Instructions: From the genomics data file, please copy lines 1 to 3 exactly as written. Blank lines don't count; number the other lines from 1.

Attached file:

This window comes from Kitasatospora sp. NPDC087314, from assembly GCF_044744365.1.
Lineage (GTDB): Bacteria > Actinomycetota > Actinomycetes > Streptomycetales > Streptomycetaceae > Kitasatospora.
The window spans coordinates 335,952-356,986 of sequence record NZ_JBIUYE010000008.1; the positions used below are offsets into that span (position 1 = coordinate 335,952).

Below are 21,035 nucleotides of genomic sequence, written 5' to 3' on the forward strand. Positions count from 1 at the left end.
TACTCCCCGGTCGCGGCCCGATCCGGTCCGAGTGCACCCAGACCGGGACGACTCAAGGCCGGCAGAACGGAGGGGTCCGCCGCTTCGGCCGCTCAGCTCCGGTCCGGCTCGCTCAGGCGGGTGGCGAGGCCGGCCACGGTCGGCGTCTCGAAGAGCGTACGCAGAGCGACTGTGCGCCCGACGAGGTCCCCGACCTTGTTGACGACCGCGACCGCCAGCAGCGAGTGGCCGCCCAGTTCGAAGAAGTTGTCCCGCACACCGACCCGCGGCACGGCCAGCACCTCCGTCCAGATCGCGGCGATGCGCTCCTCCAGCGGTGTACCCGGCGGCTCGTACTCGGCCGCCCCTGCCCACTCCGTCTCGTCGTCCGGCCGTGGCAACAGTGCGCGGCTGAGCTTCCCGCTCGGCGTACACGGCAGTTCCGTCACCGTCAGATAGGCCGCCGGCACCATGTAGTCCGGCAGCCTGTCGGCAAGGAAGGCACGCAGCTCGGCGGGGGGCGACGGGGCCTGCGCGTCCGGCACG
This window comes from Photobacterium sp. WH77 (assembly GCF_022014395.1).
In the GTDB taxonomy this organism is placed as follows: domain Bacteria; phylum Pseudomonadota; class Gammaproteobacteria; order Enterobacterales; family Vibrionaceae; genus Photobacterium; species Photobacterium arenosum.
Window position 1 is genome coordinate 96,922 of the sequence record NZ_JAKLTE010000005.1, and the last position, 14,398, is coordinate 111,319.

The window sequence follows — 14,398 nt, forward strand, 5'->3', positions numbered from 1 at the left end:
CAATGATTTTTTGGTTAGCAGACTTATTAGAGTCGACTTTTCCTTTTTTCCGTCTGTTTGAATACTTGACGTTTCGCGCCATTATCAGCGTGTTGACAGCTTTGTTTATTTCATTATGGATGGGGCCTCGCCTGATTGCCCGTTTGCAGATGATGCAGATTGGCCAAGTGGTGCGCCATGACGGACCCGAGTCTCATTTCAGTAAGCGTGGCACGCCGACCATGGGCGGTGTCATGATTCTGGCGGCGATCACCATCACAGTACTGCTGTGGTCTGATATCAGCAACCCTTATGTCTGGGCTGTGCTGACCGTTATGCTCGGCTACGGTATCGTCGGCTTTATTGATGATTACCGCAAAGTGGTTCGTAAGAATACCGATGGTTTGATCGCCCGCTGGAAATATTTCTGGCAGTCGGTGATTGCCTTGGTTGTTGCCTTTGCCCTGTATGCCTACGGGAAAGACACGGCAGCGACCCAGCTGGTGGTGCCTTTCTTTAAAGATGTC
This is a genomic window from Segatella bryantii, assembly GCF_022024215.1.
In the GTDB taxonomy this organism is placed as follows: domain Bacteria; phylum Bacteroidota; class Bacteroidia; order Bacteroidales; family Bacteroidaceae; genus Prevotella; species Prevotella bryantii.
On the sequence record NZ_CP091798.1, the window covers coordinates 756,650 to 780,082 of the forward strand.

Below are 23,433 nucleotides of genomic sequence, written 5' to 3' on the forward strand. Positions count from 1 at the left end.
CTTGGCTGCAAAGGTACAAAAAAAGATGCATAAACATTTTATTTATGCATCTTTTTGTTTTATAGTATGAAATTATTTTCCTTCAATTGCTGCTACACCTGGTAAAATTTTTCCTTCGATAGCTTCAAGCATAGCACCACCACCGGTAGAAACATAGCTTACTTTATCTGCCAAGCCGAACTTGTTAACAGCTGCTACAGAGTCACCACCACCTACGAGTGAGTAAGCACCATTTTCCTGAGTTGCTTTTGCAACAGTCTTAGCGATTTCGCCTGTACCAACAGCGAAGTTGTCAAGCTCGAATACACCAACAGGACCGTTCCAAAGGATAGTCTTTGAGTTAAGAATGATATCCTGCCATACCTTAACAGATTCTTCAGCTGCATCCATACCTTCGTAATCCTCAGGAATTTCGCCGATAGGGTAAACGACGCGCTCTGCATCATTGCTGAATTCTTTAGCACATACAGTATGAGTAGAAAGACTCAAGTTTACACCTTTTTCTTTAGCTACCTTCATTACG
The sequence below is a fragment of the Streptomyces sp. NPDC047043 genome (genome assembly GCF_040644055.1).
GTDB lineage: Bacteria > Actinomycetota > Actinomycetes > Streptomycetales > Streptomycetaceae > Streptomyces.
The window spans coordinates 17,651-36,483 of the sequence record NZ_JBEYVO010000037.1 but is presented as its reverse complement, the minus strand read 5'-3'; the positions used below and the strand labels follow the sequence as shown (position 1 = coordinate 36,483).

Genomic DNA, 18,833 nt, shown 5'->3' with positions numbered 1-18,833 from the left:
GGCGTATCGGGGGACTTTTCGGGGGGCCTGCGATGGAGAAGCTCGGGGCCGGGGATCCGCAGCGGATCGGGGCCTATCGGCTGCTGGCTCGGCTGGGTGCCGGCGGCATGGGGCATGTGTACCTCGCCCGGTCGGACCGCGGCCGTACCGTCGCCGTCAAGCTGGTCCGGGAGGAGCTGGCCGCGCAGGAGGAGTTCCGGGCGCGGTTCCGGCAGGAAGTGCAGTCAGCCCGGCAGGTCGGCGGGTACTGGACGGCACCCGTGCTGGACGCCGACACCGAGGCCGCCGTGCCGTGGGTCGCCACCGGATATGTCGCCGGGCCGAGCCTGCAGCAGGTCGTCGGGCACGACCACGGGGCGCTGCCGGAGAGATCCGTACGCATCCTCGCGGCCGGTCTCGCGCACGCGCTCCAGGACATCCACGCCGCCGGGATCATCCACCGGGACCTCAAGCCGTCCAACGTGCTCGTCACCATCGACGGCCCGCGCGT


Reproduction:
This window comes from Kitasatospora sp. NPDC087314, from assembly GCF_044744365.1.
Lineage (GTDB): Bacteria > Actinomycetota > Actinomycetes > Streptomycetales > Streptomycetaceae > Kitasatospora.
The window spans coordinates 335,952-356,986 of sequence record NZ_JBIUYE010000008.1; the positions used below are offsets into that span (position 1 = coordinate 335,952).